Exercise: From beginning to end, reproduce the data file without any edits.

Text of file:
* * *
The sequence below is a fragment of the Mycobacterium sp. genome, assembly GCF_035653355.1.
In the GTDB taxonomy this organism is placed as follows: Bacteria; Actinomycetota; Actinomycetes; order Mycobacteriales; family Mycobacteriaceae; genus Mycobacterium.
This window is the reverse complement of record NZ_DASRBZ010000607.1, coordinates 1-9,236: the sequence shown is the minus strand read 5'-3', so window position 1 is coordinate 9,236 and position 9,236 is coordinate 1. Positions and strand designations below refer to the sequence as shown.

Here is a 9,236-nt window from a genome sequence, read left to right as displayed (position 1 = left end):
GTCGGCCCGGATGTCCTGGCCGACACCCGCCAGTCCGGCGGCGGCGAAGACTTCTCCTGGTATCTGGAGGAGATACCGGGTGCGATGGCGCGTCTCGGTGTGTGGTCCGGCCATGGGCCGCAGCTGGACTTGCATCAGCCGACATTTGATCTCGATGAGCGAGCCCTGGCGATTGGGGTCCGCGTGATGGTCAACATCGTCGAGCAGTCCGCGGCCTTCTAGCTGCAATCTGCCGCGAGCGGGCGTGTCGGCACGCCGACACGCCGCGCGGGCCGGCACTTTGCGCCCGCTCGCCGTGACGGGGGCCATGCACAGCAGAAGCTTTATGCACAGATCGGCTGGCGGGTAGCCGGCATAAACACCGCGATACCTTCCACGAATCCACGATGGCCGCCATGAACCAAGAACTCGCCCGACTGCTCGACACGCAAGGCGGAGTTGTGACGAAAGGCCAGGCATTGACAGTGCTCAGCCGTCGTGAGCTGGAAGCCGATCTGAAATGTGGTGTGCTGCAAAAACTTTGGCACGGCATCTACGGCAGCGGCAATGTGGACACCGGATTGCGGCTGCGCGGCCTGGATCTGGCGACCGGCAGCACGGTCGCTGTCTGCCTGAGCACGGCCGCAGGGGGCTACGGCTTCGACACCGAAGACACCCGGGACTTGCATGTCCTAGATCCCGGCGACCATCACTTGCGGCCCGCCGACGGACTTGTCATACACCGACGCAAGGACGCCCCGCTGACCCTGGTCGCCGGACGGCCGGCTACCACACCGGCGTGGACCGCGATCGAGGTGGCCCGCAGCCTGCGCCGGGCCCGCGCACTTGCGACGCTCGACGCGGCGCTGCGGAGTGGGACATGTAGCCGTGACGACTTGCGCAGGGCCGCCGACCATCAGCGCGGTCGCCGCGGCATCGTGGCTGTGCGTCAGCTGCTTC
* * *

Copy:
The sequence below is a fragment of the Mycobacterium sp. genome, assembly GCF_035653355.1.
In the GTDB taxonomy this organism is placed as follows: Bacteria; Actinomycetota; Actinomycetes; order Mycobacteriales; family Mycobacteriaceae; genus Mycobacterium.
This window is the reverse complement of record NZ_DASRBZ010000607.1, coordinates 1-9,236: the sequence shown is the minus strand read 5'-3', so window position 1 is coordinate 9,236 and position 9,236 is coordinate 1. Positions and strand designations below refer to the sequence as shown.

Here is a 9,236-nt window from a genome sequence, read left to right as displayed (position 1 = left end):
GTCGGCCCGGATGTCCTGGCCGACACCCGCCAGTCCGGCGGCGGCGAAGACTTCTCCTGGTATCTGGAGGAGATACCGGGTGCGATGGCGCGTCTCGGTGTGTGGTCCGGCCATGGGCCGCAGCTGGACTTGCATCAGCCGACATTTGATCTCGATGAGCGAGCCCTGGCGATTGGGGTCCGCGTGATGGTCAACATCGTCGAGCAGTCCGCGGCCTTCTAGCTGCAATCTGCCGCGAGCGGGCGTGTCGGCACGCCGACACGCCGCGCGGGCCGGCACTTTGCGCCCGCTCGCCGTGACGGGGGCCATGCACAGCAGAAGCTTTATGCACAGATCGGCTGGCGGGTAGCCGGCATAAACACCGCGATACCTTCCACGAATCCACGATGGCCGCCATGAACCAAGAACTCGCCCGACTGCTCGACACGCAAGGCGGAGTTGTGACGAAAGGCCAGGCATTGACAGTGCTCAGCCGTCGTGAGCTGGAAGCCGATCTGAAATGTGGTGTGCTGCAAAAACTTTGGCACGGCATCTACGGCAGCGGCAATGTGGACACCGGATTGCGGCTGCGCGGCCTGGATCTGGCGACCGGCAGCACGGTCGCTGTCTGCCTGAGCACGGCCGCAGGGGGCTACGGCTTCGACACCGAAGACACCCGGGACTTGCATGTCCTAGATCCCGGCGACCATCACTTGCGGCCCGCCGACGGACTTGTCATACACCGACGCAAGGACGCCCCGCTGACCCTGGTCGCCGGACGGCCGGCTACCACACCGGCGTGGACCGCGATCGAGGTGGCCCGCAGCCTGCGCCGGGCCCGCGCACTTGCGACGCTCGACGCGGCGCTGCGGAGTGGGACATGTAGCCGTGACGACTTGCGCAGGGCCGCCGACCATCAGCGCGGTCGCCGCGGCATCGTGGCTGTGCGTCAGCTGCTTC